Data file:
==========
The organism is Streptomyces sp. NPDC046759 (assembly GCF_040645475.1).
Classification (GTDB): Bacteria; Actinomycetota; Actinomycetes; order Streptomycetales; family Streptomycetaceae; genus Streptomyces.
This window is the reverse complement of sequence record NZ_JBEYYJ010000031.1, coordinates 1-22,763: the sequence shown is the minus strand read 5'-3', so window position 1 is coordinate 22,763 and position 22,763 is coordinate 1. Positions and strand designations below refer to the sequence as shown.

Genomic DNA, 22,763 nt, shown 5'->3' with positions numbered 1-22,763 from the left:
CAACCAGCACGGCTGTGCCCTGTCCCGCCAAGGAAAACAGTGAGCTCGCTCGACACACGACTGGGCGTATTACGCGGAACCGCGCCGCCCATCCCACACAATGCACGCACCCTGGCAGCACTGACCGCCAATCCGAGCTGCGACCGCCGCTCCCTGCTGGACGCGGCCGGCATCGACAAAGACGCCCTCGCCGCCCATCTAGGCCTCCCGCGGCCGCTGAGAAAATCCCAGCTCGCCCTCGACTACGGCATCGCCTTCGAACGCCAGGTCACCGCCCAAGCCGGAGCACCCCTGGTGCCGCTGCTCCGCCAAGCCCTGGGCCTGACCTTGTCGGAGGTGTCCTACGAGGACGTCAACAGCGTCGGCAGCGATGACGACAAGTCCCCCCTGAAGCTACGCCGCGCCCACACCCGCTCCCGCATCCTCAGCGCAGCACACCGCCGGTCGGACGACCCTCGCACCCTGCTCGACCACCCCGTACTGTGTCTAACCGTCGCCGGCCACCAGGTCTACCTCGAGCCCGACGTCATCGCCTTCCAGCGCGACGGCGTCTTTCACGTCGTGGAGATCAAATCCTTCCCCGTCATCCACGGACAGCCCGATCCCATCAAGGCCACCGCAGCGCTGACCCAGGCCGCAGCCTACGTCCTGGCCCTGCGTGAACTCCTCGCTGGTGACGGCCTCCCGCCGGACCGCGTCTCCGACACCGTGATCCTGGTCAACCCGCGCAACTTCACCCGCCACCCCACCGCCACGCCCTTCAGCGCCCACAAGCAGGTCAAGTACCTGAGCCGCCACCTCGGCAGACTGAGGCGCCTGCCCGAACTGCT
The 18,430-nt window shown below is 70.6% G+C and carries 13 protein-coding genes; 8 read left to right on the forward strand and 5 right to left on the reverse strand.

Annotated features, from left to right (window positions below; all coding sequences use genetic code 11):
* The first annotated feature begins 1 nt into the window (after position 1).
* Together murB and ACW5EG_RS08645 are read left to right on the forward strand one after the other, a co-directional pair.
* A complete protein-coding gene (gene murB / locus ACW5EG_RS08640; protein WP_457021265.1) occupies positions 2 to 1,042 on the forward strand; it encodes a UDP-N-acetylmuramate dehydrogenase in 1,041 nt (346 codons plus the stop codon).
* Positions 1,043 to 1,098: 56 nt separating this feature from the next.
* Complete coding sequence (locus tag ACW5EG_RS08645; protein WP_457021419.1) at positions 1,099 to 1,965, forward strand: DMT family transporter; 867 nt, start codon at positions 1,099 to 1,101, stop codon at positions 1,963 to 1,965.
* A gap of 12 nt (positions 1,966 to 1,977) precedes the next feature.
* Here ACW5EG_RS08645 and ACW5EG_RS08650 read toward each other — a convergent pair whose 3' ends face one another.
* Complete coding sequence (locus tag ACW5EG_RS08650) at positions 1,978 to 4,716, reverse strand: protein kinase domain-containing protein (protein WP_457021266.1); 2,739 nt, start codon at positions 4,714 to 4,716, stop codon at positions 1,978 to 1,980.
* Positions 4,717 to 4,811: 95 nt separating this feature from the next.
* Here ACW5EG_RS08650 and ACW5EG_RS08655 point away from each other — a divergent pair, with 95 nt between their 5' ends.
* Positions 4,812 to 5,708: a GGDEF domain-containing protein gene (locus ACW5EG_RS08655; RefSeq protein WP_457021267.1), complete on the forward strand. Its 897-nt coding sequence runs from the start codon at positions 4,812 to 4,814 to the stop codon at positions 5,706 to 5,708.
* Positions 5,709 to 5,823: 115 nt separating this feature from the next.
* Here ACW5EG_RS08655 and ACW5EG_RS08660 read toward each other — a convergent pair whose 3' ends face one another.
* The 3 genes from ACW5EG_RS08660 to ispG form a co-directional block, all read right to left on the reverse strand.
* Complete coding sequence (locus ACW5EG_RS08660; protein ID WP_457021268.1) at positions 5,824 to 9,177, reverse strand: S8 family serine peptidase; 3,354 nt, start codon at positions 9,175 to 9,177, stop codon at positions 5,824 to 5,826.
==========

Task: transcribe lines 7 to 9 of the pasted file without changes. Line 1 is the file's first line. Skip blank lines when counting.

Annotated features, from left to right (window positions below; all coding sequences use genetic code 11):
* The first annotated feature begins 1 nt into the window (after position 1).
* Together murB and ACW5EG_RS08645 are read left to right on the forward strand one after the other, a co-directional pair.